Thanks for the MVP you will reduce the initial costs, and save money for marketing which you need for generating brand awareness, SEO & content strategy, and paid campaigns on Google and social media. Your initial goal is to make your potential customers gravitate to your application. As soon as grow your customer base, you will able to impress an investor and gather funds to improve your product.
How to get on with the MVP? Glad you asked!
a) Gather all your materials. Prepare a brief that will give a full picture of your idea.
b) Make a sketch of your application. Go for simplicity – instead of wasting time on advanced graphic design tools, use a pen and paper sheet, just to visualize your idea.
c) Look for a tech partner that will build your MVP. Double-check the referrals and portfolios.
d) Make sure that a software house you choose is a company that really tries to feel and understand the product. The last thing you would want is another „offer factory” – a firm that doesn’t care about what you are trying to create, as long as they will score their contract.
e) Product Design Workshops. From our point of view, this is the real magic. The workshop phase of building an MVP helps you structurize all the information and ideas into a framework of all activities to make your application up and running, and to get a Product Backlog. We strongly recommend using agile platforms like StoriesOnBoard and Trello – they will make the project management way easier.
f) Product Backlog will have a list of User Stories. Why is this so important? Because they will put things in order. User Stories define a flow – a sequence of actions user can take within the application. A professional software house will be able to estimate and establish the cost of a certain feature and to judge whether the feature is, in fact, inevitable for the final user.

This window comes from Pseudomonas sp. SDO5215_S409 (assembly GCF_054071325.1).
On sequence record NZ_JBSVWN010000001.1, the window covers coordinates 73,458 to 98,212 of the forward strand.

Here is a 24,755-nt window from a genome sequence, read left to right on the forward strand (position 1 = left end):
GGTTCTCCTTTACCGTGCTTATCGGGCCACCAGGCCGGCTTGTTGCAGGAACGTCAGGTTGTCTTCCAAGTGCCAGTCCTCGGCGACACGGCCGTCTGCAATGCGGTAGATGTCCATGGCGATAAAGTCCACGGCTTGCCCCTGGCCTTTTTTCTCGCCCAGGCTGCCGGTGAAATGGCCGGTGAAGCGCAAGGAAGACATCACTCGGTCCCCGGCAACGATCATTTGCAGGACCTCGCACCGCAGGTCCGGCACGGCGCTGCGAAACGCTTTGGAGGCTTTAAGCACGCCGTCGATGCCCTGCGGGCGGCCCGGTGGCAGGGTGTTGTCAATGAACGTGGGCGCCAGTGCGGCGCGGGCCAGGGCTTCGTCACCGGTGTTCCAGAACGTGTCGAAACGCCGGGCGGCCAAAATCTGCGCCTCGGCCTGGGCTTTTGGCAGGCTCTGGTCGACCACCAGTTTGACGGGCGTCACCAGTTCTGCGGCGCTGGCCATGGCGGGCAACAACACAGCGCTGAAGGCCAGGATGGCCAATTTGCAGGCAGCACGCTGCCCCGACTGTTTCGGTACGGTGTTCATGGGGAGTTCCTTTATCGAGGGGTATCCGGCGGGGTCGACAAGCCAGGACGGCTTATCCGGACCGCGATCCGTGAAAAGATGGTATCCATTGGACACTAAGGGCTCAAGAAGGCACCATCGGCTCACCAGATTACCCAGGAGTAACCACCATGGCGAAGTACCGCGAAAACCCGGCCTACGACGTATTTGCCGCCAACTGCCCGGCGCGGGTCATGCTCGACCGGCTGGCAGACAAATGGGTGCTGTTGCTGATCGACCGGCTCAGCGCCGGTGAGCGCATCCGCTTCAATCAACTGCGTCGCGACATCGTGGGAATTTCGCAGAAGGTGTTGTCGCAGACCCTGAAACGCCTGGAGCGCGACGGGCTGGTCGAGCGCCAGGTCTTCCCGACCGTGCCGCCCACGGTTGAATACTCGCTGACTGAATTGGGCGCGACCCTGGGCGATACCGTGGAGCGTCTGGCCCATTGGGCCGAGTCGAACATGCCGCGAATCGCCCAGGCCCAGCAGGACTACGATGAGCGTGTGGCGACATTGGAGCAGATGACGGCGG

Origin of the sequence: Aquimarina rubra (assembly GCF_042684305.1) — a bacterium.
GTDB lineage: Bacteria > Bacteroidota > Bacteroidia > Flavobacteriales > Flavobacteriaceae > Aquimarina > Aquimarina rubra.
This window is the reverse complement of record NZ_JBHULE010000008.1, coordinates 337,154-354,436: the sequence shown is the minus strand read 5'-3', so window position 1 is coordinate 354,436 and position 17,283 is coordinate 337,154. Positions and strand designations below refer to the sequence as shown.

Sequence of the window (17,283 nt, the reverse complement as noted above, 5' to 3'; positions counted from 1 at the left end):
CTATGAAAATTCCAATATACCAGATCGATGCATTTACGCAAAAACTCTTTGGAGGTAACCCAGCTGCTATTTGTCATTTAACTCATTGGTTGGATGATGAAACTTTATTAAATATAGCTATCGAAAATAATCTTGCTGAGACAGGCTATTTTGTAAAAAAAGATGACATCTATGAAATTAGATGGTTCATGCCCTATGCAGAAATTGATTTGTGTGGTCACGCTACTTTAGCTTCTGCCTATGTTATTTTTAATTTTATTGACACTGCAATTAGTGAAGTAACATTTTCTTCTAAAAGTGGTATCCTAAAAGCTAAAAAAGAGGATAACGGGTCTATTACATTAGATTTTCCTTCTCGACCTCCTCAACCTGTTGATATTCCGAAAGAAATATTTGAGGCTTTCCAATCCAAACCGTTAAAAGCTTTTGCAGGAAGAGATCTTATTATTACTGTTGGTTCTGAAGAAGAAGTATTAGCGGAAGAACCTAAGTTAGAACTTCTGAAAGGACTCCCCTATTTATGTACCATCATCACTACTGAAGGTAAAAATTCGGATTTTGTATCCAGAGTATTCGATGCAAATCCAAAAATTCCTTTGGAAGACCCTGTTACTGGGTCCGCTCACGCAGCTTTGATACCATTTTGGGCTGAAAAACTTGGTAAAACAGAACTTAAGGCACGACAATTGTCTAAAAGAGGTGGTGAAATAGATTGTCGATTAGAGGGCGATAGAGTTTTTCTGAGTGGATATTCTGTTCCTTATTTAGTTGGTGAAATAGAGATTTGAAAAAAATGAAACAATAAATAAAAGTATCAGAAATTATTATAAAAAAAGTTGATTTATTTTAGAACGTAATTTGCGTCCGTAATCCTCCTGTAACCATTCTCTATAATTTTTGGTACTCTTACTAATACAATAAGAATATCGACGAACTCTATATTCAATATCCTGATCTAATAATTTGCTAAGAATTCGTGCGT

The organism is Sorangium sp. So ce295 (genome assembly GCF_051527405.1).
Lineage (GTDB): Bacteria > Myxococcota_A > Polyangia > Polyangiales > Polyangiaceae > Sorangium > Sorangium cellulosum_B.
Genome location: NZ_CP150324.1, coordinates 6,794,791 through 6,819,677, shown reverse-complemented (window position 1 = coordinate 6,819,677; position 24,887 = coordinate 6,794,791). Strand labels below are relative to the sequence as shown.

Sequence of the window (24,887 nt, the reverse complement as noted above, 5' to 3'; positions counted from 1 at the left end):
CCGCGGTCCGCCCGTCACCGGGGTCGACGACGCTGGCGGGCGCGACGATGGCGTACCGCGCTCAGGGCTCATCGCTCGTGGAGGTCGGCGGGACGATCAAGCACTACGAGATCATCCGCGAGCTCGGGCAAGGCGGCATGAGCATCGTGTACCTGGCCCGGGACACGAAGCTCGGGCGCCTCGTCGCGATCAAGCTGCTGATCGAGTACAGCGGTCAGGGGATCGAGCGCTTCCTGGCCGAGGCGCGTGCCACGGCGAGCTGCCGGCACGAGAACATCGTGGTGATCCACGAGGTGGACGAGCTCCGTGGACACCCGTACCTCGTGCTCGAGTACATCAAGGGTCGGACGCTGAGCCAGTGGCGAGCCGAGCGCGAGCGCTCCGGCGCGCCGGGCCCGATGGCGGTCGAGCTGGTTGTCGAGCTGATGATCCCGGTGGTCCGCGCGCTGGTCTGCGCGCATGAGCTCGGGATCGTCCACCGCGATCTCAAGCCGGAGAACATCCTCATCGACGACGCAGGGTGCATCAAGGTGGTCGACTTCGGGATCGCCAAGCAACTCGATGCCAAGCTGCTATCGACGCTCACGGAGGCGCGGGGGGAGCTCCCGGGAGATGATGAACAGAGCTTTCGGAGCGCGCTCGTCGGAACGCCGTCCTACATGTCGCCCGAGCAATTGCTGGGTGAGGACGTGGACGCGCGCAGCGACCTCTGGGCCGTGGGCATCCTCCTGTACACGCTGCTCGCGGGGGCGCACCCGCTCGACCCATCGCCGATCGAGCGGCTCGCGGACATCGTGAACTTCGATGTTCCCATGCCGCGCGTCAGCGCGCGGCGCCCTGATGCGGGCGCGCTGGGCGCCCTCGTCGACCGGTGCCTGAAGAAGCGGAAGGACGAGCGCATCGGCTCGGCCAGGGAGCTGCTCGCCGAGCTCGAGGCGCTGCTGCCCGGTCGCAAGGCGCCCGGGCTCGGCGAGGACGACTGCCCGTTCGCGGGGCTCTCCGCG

g) Transferring the application sketches to a mock-up or an interactive prototype is the next step. After coming to a conclusion about the range of features your MVP needs to have and deciding on the final budget, you will see the visuals of your dream app on the preliminary mock-ups.
h) Technological structure. Apart from the visual part, your MVP needs to have some initial guidelines for application structure and database.
5. Defining an investor.
This is the last step of our complete guide on how to create a successful application. We’ve mentioned earlier what can you do to shake hands with a potential angel investor. Remember, it doesn’t have to be an investment fund which operates millions of dollars year after year.
It might be a company or a couple of companies from a certain industry, who decide to pump 50 thousand to make things happen. This cooperation model has more pros – it leads to direct business collaboration with partners from your target industry AND to get funds for your MVP and materialize your idea that exploded in your head at the very beginning of this journey.